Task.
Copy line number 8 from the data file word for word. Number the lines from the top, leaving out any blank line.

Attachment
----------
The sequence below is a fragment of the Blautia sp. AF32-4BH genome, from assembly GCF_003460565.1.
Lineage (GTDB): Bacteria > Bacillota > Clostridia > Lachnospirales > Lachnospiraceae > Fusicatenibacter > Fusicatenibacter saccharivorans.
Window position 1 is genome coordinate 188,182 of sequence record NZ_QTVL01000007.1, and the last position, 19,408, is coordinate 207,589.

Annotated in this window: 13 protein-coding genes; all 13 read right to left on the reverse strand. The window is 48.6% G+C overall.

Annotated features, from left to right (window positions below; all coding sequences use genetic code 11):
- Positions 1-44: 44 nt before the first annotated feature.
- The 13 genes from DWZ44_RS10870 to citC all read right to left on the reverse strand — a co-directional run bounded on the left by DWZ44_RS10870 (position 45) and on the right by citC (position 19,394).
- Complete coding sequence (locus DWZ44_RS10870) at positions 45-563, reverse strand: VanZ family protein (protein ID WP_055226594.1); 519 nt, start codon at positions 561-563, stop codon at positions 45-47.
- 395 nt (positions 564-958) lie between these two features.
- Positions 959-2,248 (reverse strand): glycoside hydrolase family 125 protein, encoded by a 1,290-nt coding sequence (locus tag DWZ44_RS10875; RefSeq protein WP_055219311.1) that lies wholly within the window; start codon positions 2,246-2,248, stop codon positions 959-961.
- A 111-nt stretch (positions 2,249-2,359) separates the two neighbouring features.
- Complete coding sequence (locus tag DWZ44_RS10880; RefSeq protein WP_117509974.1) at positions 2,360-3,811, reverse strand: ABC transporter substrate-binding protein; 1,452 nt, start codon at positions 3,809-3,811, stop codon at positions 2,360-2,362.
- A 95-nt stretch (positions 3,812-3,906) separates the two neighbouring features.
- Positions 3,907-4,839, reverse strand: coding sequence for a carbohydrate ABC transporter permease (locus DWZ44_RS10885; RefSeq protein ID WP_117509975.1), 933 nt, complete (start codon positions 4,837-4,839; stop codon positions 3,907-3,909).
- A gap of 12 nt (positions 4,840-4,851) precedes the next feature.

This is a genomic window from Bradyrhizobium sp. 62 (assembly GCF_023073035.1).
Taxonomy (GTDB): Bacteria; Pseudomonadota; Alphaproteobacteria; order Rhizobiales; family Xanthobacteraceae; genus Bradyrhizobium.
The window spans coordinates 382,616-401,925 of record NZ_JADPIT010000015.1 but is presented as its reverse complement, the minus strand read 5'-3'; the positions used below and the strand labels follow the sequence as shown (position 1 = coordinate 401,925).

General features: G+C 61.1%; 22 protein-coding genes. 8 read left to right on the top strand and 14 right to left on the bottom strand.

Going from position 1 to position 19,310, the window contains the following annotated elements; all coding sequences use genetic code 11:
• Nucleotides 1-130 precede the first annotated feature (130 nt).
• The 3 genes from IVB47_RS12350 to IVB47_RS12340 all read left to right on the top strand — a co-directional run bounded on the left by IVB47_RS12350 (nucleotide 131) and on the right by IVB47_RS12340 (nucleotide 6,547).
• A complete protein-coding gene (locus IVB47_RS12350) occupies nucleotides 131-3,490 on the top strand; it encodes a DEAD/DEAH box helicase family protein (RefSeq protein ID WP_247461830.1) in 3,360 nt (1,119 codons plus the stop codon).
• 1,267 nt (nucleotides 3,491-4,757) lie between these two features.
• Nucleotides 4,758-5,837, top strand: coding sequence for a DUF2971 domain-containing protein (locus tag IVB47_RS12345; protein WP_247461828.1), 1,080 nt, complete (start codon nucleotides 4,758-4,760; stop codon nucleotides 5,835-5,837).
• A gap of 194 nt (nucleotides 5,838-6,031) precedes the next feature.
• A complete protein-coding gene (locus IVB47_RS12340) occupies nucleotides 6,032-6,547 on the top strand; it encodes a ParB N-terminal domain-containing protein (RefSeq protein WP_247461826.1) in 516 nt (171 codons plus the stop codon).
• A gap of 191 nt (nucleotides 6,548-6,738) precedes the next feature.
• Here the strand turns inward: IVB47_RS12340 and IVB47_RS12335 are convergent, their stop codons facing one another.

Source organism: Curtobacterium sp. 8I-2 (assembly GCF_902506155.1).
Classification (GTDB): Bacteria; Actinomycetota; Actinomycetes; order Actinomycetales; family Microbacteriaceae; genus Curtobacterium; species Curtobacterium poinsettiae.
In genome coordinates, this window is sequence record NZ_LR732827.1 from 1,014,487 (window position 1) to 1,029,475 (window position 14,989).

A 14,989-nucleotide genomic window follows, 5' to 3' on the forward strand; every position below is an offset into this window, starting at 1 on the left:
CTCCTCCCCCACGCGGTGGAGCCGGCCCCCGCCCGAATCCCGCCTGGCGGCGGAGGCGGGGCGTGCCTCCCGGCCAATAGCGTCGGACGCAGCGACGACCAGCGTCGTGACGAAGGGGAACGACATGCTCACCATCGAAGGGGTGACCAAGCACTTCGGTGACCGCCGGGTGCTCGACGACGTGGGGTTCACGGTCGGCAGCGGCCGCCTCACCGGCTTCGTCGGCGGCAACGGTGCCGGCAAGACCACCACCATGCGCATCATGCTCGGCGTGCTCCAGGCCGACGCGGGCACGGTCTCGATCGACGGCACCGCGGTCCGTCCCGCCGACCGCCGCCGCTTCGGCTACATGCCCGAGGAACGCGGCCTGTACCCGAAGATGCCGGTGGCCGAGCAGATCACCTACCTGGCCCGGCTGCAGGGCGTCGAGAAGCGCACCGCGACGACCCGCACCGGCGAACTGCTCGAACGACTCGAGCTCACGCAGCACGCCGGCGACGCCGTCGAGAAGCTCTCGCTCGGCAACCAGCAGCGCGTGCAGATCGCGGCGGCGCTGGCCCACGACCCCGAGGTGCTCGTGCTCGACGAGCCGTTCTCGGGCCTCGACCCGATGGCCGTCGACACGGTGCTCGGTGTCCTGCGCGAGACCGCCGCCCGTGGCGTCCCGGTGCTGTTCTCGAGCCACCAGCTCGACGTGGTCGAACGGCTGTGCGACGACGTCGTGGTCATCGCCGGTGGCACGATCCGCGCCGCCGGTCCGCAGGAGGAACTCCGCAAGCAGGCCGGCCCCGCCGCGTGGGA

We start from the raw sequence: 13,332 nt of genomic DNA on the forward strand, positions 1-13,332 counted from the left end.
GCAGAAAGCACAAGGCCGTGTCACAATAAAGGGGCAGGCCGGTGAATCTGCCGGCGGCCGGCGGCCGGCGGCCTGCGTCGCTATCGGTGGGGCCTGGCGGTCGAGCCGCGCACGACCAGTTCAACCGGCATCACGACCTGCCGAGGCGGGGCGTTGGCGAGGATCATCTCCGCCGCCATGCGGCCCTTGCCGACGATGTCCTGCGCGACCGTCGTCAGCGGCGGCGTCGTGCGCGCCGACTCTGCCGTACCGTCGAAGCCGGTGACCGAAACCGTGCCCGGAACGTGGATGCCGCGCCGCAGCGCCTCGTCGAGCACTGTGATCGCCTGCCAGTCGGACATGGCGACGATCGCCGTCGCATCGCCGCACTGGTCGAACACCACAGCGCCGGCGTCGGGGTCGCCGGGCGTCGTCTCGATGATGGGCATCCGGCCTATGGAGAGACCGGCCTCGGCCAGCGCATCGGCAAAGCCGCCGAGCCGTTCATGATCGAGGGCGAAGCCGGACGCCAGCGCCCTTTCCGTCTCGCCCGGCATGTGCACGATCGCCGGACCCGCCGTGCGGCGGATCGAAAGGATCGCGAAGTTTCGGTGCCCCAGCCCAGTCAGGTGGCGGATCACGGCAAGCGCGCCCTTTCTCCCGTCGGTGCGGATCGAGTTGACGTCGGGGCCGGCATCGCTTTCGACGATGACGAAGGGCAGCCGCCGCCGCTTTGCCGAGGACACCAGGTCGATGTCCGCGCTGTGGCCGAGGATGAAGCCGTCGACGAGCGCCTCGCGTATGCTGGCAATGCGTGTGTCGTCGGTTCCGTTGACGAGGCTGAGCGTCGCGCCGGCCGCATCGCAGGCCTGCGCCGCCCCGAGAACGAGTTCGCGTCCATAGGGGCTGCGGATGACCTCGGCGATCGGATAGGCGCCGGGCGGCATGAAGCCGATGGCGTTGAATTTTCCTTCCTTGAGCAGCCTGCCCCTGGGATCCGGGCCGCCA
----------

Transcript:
- Complete coding sequence (locus DWZ44_RS10870) at positions 45-563, reverse strand: VanZ family protein (protein ID WP_055226594.1); 519 nt, start codon at positions 561-563, stop codon at positions 45-47.